Monday, March 2, 2015

Book Review: The Girl on the Train

A few weeks ago, I came across the synopsis for The Girl on the Train by Paula Hawkins in some magazine I was flipping through. It was a premise that I really could not say no to, so I immediately bought it from Amazon, especially since so many people were making comparisons between it and Gone Girl. However, now that I have read the novel, I am not sure those comparisons are warranted. 

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Rachel Watson is a divorced woman who is a somewhat functioning alcoholic whose life has essentially fallen apart because of her need for the bottle. Her husband had an affair that resulted in a pregnancy. He divorces Rachel, marries his mistress, and now the two (with their baby) live in the house that used to belong to Rachel.

From the window on her train, Rachel watches the world, including a couple who are frequently out on their balcony as her train passes by each day. She creates a make believe, almost fairy tale-like story for the couple, imagining their lives in a way hers never was. Then, the woman, Megan, goes missing and Rachel's missing memories from the night she disappeared might be the key to the puzzle. Unfortunately for Megan, as well as for Megan's doting husband, the reason Rachel cannot remember the events of that fateful night was because of one of her alcohol-induced blackouts.

I found The Girl on the Train to be too full of paranoia on Rachel's part and I was completely unable to feel any sympathy for her. Rachel is an alcoholic who is obsessed with her ex-husband and what her life used to be. She is compromised by her own weaknesses and forever caught in self-pity and lack of character. She only focuses on herself, going so far as to insert herself into the police investigation of Megan's disappearance and lying to the missing woman's husband in order to make herself feel more important. It is actually pretty pathetic.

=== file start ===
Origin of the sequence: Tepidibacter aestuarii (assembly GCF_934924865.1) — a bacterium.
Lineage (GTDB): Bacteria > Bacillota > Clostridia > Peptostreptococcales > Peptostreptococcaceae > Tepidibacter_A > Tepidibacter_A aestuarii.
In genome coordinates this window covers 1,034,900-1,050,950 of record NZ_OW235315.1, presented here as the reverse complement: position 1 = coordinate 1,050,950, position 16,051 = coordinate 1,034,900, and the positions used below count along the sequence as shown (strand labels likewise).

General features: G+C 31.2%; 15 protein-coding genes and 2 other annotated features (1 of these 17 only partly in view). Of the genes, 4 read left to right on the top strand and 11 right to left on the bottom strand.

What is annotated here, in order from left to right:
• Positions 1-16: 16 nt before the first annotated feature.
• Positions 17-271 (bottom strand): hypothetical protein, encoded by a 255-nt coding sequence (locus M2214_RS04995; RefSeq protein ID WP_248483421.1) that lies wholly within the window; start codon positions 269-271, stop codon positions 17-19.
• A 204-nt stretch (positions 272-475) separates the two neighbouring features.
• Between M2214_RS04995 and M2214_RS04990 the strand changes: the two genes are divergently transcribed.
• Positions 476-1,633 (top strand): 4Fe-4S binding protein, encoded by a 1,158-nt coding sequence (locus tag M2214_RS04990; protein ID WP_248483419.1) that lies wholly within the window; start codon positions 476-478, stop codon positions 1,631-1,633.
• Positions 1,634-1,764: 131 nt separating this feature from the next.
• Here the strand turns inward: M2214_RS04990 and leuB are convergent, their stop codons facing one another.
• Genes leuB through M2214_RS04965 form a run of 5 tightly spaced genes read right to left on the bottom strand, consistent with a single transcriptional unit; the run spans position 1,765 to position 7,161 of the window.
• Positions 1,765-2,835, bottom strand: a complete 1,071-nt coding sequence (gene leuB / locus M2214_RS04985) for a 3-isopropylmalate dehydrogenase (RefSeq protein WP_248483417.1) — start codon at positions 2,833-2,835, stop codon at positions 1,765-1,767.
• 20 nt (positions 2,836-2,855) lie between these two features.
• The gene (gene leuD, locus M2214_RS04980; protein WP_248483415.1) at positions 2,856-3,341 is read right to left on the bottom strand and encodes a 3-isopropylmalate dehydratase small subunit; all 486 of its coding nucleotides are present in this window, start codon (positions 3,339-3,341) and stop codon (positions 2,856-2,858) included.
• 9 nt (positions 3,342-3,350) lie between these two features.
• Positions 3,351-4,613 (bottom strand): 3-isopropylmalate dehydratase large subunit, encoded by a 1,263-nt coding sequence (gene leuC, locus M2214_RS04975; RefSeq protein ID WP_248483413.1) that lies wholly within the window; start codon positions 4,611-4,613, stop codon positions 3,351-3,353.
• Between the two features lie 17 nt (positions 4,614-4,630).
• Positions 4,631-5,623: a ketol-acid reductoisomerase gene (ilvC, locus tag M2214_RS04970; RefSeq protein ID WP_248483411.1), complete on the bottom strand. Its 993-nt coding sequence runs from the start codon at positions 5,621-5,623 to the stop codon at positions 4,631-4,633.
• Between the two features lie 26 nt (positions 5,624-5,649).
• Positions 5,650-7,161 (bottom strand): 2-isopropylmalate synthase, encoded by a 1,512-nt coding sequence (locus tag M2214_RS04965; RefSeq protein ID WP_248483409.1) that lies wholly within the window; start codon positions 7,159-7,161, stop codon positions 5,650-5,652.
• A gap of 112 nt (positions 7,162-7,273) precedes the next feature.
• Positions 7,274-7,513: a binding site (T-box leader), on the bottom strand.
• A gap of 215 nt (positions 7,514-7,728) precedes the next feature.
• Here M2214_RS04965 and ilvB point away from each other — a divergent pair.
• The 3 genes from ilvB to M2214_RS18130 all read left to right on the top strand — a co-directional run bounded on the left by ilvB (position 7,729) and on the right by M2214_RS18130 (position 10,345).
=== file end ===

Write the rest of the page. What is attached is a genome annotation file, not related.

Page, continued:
The redeeming factor for the novel is the skillful writing of Paula Hawkins. Honestly, if she did not write so well, I would have stopped reading after the first 20 pages or so. Very few authors can move between three narrators as effectively as she did. There is Anna, the ridiculously happy new wife of Rachel's ex-husband; Megan, who does not see to quite fit into her world of pilates, coffees, and perfect wife-dom; and Rachel. While I wanted to punch Rachel in the face whenever it was her "turn" to serve as narrator, I felt like Hawkins did an excellent job capturing the personalities of Anna and Megan and making each narrator distinct.

With an unreliable narrator (Rachel, ugh) and a vanished wife, I understand the comparisons to Gone Girl; I just do not agree with them. That being said, I give the novel a 6 out of 10 for its unique structure and eloquent writing.

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